Catholic bishops press Trump on immigration plan

Catholic bishops press Trump on immigration plan

Catholic bishops press Trump on immigration plan

In this Nov. 10, 2016, photo, President-elect Donald Trump and House Speaker Paul Ryan of Wis., pose for photographers after a meeting in the Speaker's office on Capitol Hill in Washington. (Credit: AP Photo/Alex Brandon.)

The U.S. Conference of Catholic Bishops said on Monday that serving and welcoming people fleeing conflict and violence is part of their identity as Roman Catholics. Church leaders said they would continue to offer that aid, and called on the new Trump administration to do the same.

WASHINGTON — The nation’s Roman Catholic bishops are urging President-elect Donald Trump to adopt humane policies toward immigrants and refugees.

The U.S. Conference of Catholic Bishops said serving and welcoming people fleeing conflict and violence is part of their identity as Roman Catholics. Church leaders said they would continue to offer that aid.

Trump talked tough about immigration on the campaign trail, including proposing building a wall along the U.S.-Mexico border and deporting the estimated 11 million people in the country illegally. He later distanced himself from those statements.

In an interview with the CBS program “60 Minutes” broadcast Sunday night, he said he would focus on deporting people with criminal records beyond their immigration status.

Trump also has called to suspend the admission of Syrian refugees in the country.

The bishops made the plea Monday, at the start of their annual fall meeting in Baltimore.

House Majority Leader Kevin McCarthy is defending President-elect Donald Trump’s selection of Steve Bannon for senior counselor.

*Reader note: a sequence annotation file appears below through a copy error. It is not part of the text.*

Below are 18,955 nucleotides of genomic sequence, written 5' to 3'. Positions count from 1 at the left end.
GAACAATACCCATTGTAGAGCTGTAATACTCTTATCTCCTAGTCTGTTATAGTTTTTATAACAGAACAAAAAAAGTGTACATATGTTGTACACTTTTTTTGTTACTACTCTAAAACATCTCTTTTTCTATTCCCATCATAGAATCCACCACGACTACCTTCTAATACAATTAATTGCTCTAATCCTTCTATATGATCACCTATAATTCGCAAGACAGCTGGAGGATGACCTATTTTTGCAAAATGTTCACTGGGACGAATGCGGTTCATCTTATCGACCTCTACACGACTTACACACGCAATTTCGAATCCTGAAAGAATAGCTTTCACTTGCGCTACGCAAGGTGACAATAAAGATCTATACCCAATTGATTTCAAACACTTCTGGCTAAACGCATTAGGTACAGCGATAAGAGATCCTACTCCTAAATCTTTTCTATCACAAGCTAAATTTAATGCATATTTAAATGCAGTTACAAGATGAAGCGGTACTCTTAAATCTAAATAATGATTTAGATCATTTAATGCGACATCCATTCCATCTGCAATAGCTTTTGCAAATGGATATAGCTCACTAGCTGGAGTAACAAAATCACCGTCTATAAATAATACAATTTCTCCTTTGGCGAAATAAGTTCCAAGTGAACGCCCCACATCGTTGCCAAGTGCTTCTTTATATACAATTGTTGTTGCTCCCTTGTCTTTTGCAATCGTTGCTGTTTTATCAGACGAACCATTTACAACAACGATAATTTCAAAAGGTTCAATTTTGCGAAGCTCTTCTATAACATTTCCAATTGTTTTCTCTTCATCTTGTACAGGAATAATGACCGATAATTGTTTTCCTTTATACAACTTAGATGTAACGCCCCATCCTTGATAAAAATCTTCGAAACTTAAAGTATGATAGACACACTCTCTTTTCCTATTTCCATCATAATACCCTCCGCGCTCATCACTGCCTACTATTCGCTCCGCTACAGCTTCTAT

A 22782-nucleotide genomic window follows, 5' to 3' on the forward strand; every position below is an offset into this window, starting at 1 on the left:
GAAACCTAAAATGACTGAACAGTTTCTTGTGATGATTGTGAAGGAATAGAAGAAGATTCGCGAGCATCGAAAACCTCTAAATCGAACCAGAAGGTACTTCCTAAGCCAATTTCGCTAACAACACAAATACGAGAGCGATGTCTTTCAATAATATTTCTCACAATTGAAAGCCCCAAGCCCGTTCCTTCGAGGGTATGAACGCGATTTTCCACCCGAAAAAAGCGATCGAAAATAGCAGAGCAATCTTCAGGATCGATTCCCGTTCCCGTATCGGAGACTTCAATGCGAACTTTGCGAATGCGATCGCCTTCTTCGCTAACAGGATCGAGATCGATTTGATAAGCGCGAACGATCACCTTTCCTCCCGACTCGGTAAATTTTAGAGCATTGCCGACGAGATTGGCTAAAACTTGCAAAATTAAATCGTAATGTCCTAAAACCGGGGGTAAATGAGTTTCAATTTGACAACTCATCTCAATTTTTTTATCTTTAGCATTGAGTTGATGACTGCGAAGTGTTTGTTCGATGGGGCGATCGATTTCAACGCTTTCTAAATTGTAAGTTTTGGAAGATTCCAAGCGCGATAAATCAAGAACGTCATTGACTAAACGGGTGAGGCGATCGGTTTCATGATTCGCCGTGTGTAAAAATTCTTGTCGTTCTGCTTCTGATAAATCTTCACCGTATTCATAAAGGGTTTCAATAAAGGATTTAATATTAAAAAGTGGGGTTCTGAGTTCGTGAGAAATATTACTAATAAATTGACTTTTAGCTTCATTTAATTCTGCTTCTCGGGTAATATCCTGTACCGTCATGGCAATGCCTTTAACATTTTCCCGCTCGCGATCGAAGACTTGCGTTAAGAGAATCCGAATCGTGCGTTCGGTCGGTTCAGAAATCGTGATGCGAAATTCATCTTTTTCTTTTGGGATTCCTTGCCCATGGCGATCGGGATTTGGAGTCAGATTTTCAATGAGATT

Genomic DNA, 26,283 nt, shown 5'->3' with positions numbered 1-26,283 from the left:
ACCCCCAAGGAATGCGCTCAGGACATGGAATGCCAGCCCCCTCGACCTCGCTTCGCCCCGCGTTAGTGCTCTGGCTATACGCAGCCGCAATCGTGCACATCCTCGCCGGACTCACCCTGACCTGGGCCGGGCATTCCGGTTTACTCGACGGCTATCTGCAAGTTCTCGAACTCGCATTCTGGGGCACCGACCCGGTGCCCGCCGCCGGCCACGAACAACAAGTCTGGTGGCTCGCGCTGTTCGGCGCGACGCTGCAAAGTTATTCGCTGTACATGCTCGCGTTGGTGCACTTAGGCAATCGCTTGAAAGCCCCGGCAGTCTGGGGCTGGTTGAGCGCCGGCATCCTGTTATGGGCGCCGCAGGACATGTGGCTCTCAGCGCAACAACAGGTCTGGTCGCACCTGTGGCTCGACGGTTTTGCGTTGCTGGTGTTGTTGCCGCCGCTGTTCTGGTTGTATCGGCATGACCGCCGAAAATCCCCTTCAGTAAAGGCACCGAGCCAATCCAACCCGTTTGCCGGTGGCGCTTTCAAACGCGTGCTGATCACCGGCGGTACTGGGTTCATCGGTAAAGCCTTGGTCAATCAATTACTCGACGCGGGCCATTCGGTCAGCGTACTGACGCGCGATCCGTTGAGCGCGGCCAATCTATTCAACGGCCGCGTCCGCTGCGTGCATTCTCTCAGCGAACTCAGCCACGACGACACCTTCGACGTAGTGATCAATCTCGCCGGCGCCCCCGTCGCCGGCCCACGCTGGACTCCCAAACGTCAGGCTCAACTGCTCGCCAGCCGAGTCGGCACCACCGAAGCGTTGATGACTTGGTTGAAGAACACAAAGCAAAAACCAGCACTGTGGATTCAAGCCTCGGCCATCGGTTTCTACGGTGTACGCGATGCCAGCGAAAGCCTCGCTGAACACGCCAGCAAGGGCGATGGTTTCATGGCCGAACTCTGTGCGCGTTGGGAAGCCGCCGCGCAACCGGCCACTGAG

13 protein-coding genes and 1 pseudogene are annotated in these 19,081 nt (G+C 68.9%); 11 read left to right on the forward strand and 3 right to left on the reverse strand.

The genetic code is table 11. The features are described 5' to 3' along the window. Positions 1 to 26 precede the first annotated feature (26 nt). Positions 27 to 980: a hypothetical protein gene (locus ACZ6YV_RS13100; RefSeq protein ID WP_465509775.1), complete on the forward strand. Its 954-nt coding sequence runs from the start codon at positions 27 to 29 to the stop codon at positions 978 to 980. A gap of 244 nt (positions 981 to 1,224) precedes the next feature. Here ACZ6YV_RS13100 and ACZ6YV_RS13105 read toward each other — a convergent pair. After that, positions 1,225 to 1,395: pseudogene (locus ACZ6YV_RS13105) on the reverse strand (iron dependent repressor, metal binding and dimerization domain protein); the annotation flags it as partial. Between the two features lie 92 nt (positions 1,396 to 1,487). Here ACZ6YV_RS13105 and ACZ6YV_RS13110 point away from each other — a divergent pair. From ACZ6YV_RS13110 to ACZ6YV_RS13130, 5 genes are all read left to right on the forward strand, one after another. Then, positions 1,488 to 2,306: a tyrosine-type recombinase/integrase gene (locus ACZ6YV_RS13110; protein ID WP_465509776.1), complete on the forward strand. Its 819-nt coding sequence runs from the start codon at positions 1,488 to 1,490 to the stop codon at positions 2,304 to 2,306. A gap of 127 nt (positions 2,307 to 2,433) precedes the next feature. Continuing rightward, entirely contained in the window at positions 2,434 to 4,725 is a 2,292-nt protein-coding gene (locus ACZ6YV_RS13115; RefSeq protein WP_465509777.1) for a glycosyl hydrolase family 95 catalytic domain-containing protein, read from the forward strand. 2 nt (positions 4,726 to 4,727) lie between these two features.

At a Capitol Hill news conference, a reporter read a list of offensive statements by Bannon, the far-right media mogul whose Breitbart site has pushed a nationalist agenda. McCarthy said the president-elect always gets to pick his team.

The California Republican said “the president has a right to select who he thinks is best.”

In anticipation of Trump as president next year, McCarthy also said he and House GOP committee chairs were sending letters to government agencies telling them to stop issuing any new regulations.

The bishops’ call came on the first day of their annual plenary assembly in Baltimore, Maryland, when they are also expected to elect new leadership, including a new president and vice president, for the conference.

Although Trump captured a majority of the Catholic vote overall in the Nov. 6 election, that result reflected a sharp divide between white Catholics, who broke for Trump, and Latino Catholics, who voted in strong numbers for Democratic challenger Hillary Clinton.

Archbishop Joseph Kurtz, president of the bishops’ conference, also noted the importance of conscience rights for people who do not want to recognize same-sex marriage or comply with other laws they consider immoral.

Dozens of dioceses and Catholic charities have sued President Barack Obama over the Affordable Care Act requirement that employers provide coverage for birth control.

Kurtz said, “Don’t allow government to define what integrity of faith means.”

 

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